Stafman came to Bozeman in 2008, when, six-months shy of ordination as a rabbi, he came across an open position at Beth Shalom on a listserv for rabbinical positions.
“Outside Magazine said Bozeman was the number one place to live in the U.S., and they were looking for a rabbi,” he said.
After a hike with temple leadership to Fairy Lake, he was convinced.
“I became the rabbi in 2008, and stayed in that position for 10 years,” Stafman said. “I was the first resident rabbi there probably ever.”
That he would end his term and move into politics is not entirely surprising.
Born to a “nominally observant” family, Stafman attended law school in Florida in the 1970s. He would go on to defend (and exonerate) incarcerated people on death row (one of his legislative proposals this year is to abolish the death penalty in Montana), to litigate civil rights cases, and even to serve as lead counsel on one of the Bush-Gore election lawsuits in 2000.
At the beginning of the millennium, Stafman said he was talked into attending a Jewish renewal retreat, where he said he experienced the divine and ignited a desire to reinvest in Jewish life.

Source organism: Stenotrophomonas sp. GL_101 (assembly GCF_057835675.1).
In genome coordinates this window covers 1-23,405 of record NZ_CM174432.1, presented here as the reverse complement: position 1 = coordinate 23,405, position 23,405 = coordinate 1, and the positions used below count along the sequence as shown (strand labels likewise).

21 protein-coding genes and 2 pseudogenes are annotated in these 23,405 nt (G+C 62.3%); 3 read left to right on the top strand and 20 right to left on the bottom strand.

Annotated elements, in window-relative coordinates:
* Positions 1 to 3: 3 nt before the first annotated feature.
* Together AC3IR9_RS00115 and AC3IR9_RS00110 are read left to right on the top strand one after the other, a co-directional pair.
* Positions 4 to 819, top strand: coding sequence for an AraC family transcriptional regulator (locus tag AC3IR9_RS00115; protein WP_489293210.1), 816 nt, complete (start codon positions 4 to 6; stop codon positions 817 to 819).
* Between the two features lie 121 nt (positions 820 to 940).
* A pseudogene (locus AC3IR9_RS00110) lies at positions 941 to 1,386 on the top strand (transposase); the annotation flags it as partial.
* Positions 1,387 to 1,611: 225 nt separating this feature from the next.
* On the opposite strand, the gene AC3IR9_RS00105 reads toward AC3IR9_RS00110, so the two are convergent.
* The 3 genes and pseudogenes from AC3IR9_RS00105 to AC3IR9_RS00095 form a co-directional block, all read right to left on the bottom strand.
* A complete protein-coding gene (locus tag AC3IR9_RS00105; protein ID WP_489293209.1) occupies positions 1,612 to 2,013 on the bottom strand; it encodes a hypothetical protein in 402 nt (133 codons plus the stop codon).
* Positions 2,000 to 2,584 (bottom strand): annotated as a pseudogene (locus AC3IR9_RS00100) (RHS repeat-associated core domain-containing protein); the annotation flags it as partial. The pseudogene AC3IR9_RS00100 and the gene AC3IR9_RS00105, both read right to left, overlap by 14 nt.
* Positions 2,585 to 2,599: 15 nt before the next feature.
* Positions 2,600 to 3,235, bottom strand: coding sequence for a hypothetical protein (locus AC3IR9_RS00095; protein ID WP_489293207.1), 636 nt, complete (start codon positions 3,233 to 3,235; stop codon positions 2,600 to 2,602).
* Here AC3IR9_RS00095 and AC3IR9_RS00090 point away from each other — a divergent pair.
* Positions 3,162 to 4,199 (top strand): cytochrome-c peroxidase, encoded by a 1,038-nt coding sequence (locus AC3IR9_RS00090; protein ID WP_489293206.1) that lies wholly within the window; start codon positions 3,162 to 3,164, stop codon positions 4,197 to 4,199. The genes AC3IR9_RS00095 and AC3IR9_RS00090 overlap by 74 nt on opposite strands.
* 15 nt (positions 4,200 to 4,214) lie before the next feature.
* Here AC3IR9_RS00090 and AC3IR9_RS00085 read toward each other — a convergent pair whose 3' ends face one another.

“It was the first moment of realization that there’s something to this,” he said. “I had these experiences where I learned to better see the divine in people and things around me. It gives rise to a sense of responsibility, that you and I are part of the same ecosystem.”
His legal practice began to drop off as he became “enamored” with Judaism as a way of life, enrolled in rabbinical school and began pursuing a doctorate in religion.
“Over the course of the next eight years, my law practice went from full-time to part-time to none,” he said.
The first synagogue in Montana — in fact, the first between St. Paul and Portland — was Temple Emanu-El in Helena. One hundred and thirty years later, the building houses offices for Helena’s Catholic Diocese.